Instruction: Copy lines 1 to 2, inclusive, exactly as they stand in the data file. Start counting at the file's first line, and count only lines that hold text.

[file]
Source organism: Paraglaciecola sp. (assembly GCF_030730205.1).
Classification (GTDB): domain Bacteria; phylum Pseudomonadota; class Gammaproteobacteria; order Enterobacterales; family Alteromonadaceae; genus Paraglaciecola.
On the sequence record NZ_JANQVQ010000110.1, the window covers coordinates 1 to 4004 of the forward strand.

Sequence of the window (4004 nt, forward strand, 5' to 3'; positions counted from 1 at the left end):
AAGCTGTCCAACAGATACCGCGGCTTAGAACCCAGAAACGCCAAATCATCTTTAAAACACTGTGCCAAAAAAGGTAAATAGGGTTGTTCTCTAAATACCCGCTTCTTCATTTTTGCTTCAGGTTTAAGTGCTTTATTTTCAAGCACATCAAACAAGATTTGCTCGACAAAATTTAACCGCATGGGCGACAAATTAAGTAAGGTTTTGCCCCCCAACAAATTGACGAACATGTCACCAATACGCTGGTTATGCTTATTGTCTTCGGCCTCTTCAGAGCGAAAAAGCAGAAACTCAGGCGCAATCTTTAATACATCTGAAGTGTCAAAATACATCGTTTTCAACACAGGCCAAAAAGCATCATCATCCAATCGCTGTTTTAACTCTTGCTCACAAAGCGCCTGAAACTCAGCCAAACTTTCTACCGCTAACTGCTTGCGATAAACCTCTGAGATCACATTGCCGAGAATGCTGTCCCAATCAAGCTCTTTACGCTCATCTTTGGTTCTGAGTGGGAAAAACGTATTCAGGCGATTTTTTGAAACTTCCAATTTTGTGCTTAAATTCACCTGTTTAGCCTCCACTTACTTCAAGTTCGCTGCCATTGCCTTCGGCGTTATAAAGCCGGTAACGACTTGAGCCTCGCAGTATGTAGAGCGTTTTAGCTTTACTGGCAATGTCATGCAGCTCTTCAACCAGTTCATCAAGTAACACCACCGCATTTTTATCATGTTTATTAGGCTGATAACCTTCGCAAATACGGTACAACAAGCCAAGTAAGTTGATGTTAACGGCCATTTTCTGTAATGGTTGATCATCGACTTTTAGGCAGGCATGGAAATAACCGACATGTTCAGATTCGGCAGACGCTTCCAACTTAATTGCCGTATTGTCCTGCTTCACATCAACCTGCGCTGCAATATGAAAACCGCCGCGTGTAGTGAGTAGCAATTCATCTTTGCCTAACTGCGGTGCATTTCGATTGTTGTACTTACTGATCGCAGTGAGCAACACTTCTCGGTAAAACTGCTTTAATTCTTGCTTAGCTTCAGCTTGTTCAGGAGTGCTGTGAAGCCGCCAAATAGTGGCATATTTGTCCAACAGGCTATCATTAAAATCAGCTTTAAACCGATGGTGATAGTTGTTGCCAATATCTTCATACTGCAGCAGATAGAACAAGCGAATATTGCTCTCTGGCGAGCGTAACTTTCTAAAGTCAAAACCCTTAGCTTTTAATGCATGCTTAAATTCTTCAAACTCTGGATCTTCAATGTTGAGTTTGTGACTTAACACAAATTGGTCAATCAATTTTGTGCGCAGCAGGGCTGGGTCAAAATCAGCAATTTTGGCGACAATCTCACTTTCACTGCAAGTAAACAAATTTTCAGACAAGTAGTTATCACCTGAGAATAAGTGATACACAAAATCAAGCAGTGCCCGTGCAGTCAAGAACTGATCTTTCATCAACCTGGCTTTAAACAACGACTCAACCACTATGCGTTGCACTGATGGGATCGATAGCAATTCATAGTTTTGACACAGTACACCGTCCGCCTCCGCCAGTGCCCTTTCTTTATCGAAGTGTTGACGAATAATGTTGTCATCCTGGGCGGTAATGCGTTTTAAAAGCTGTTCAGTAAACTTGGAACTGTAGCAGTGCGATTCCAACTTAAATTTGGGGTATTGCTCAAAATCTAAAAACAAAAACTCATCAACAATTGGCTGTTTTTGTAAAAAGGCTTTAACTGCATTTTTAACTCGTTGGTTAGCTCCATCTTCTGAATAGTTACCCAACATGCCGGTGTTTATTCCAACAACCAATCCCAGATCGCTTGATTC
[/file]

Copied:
Source organism: Paraglaciecola sp. (assembly GCF_030730205.1).
Classification (GTDB): domain Bacteria; phylum Pseudomonadota; class Gammaproteobacteria; order Enterobacterales; family Alteromonadaceae; genus Paraglaciecola.